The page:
Personal information was under increasing attack in 2007, reports The Register, as the number of information breaches quadrupled.
The San Diego-based Identity Theft Resource Center reckons more than 79m records were exposed in the US up to 18 December. The figures represent a fourfold increase on the organisation's estimate of 20m lost records in 2006. Increased reporting of breaches as well as greater volumes of data are among the factors accounting for the rise, AP reports.
Data handling has probably always been poor, but information security breach disclosure laws have pushed the issue out into the open.
Meanwhile, Attrition.org reckons 162m customer records were compromised worldwide in the year up to 21 December, compared to 49m lost records in 2006.
As the Associated Press reports, half the total of each group's increase in personal information breaches can be attributed to TJX Cos, the owner of discount stores such as T.J. Maxx and Marshalls. Hackers managed to intercept wireless transfers from two Marshalls stores in Miami, which then provided an entry way into TJX's central database.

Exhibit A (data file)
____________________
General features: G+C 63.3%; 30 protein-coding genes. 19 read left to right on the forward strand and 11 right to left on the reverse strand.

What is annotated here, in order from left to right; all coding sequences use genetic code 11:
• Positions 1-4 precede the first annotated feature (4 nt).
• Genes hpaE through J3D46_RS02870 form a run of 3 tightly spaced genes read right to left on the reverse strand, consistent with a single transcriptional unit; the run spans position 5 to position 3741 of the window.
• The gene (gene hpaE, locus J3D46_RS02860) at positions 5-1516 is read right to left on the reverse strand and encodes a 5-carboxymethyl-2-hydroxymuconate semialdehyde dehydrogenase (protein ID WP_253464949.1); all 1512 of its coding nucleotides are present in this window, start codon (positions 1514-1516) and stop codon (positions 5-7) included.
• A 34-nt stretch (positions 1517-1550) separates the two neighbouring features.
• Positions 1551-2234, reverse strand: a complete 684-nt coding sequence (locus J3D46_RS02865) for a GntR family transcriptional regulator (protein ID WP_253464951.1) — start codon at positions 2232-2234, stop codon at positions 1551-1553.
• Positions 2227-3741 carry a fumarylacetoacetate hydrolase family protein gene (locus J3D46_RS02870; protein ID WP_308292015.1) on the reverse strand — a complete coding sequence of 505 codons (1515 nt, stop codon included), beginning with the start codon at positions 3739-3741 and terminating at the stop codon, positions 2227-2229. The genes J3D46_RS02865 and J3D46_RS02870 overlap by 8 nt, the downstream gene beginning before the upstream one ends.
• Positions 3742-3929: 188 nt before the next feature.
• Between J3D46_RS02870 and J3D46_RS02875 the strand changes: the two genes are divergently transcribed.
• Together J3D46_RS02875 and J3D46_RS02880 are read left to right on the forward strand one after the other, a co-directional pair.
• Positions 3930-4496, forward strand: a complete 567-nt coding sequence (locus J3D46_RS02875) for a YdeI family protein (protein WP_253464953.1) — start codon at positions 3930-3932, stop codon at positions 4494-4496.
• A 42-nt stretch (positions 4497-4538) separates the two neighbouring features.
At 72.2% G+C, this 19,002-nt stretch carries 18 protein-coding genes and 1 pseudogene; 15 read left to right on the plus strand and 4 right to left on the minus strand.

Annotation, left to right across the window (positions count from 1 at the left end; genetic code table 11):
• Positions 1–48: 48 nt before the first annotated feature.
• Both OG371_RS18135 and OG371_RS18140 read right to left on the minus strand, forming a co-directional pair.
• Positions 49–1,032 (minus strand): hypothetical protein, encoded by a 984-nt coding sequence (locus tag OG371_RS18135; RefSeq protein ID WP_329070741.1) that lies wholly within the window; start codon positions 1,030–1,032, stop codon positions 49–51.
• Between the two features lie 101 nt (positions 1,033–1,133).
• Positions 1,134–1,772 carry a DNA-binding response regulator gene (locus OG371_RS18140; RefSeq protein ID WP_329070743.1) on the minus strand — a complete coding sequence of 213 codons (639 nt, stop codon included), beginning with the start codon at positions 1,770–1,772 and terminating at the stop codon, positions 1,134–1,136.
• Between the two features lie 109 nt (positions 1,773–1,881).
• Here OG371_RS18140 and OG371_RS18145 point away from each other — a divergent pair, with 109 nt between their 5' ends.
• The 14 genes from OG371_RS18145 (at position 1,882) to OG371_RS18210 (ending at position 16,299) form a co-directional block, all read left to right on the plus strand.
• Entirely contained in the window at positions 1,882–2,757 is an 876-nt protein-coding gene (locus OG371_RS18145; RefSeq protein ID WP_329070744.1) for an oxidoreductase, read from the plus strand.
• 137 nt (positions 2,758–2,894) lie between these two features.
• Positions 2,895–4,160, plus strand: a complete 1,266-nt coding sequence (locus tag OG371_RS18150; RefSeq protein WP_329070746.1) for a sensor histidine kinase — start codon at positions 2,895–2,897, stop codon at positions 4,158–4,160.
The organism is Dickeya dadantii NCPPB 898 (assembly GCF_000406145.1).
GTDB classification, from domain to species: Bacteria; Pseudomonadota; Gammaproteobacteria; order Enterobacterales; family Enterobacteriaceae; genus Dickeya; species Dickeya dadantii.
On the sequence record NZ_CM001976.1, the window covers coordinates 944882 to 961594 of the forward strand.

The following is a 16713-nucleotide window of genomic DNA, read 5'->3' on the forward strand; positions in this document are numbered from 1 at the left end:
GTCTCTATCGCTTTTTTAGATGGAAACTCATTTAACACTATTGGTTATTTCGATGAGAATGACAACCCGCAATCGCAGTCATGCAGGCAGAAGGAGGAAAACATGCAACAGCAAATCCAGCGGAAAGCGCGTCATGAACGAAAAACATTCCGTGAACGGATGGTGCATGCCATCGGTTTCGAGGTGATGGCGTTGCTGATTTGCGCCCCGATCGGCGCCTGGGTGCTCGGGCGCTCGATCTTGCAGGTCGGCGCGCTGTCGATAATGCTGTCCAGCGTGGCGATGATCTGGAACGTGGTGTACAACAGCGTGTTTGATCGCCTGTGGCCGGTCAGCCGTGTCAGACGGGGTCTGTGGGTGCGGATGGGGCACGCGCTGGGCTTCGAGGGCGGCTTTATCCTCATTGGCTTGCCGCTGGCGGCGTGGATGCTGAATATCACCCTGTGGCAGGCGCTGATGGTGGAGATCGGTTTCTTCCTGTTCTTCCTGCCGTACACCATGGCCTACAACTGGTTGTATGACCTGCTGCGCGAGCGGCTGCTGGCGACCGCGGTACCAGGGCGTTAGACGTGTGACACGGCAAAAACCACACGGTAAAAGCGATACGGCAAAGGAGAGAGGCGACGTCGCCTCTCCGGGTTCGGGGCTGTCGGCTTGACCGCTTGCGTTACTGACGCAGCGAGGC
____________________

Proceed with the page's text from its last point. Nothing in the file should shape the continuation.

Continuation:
The disparity between the Identity Theft Resource Center's numbers and Attrition.org's numbers are due to different data sets. For their study, the Identity Theft Resource Center used the number of potentially compromised credit cards publicly acknowledged by TJX, which stands at 46 million. Attrition.org, on the other hand, used the number of potentially compromised credit cards listed in a lawsuit against TJX filed by major banks. According to officials from Visa and Mastercard deposed for the lawsuit, 94 million credit card numbers may have been compromised.
Other significant personal information breaches of 2007 include the lost of two data discs by the British government with the personal details of over 25 million of its citizens, "a hacker attack of a U.S.-based online broker's database, and a con that spilled resume contact information from a U.S. online jobs site."